overriding built-ins

Alex Martelli aleax at aleax.it
Tue Sep 30 10:36:08 CEST 2003


dan wrote:

> Thanks for the responses, and my apologies for getting the terminology
> confused.  What I really should have asked is this:
> 
> * Is there any way to create your own statements?
> and,
> * if so, can they override the names of built-in statements such as
> 'print'?
> 
> To which the answers seem to be, no, and definitely not (with a strong

Right.

> hint of "why would you ever want to do that"?)

Actually, I suspect it's pretty obvious to most respondents why one
might want to create their own language, embedded inside Python but
enriched and modified.  Guido himself is on record as having the far
_dream_ of one day managing to let people define "application-specific
languages" inside Python -- IF he can come up with a smart way to
do it, one that won't destroy Python's simplicity and utter
straightforwardness.  I suspect that "strong hint" reflects a deep
distrust that any such silver bullet exists, and a deep fear that in
the pursuit of such elusive goals Python's simplicity and philosophy
of "there should be only one way to do it" might be destroyed.

There exist languages which have very powerful macro systems.  Common
Lisp is the canonical example, but if you prefer syntax that is rather
more Python-like you might look into Dylan instead.  Lisp and Dylan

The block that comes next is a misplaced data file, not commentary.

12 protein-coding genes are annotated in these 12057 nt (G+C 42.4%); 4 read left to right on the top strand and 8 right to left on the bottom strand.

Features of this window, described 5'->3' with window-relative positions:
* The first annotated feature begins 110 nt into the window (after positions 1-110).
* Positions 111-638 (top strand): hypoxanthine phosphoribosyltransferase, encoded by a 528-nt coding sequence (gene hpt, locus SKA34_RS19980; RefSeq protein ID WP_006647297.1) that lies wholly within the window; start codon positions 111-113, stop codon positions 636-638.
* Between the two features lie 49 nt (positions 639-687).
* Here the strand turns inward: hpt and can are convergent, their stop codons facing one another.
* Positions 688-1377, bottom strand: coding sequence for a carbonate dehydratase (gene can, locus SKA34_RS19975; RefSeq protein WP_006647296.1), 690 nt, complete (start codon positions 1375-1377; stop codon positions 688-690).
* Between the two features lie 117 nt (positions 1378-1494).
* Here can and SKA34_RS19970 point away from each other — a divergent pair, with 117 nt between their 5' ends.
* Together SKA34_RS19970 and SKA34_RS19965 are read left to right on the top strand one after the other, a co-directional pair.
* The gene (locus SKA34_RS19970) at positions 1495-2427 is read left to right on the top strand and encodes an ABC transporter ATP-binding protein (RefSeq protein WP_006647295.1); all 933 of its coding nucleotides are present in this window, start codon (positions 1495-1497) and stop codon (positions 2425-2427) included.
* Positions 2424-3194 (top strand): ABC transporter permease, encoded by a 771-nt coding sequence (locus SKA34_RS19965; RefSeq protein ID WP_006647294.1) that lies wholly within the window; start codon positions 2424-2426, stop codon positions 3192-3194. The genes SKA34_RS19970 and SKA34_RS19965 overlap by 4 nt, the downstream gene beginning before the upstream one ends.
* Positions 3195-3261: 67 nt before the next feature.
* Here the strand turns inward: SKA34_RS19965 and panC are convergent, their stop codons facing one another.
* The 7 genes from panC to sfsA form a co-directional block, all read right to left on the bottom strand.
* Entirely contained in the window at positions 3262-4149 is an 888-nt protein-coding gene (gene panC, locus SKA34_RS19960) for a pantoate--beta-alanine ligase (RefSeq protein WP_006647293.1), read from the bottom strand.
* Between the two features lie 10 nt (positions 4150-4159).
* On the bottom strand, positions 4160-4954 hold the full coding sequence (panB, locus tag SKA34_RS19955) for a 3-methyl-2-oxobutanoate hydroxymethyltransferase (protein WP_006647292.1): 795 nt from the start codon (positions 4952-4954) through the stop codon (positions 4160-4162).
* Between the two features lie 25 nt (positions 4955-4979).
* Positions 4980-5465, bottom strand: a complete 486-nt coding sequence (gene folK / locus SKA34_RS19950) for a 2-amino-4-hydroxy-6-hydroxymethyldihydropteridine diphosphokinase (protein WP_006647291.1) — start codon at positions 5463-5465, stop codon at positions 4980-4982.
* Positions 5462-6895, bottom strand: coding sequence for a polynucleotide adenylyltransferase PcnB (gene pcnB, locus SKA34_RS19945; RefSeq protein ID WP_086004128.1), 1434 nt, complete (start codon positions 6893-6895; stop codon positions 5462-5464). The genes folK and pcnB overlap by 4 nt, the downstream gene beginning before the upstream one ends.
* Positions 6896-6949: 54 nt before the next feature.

also share the powerful concept of "multiple dispatch", a way to do
OO that is as superior to C++'s or Python's as the latter is superior
to that of _purely_ single-inheritance languages [ones without even
such helpers as Java interfaces or Ruby mixins].  Some languages do
not really have such power, but can still come close -- e.g., in
Smalltalk, "IF" is not a _statement_, just a method to which you pass
code blocks, so there is little impediment to piling up "more of the
same" to make your own application-specific language inside it; to
a lesser extent, you can do somewhat similar things in Ruby -- and
Perl has its own inimitable way (google for "Lingua Latina Perligata"
if you're REALLY TRULY into such... ahem... divertissements:-).

A widespread feeling around the Python community is that Python's own
uniqueness is SIMPLICITY.  Python is straightforward and thereby most
productive because it DOESN'T EVEN TRY to let you bend its syntax in
strange ways (in that, it's closest to Java -- i.e., it even lacks the
puny "preprocessor" that C and C++ come with).  If you want an
application-specific language, you design and implement it in the good
old time-trusted way -- lexx and yacc, or their Python equivalents (of
which there are quite a few) -- Python stays Python, your language
is your own, and everybody (hopefully) is happy...;-).


Alex





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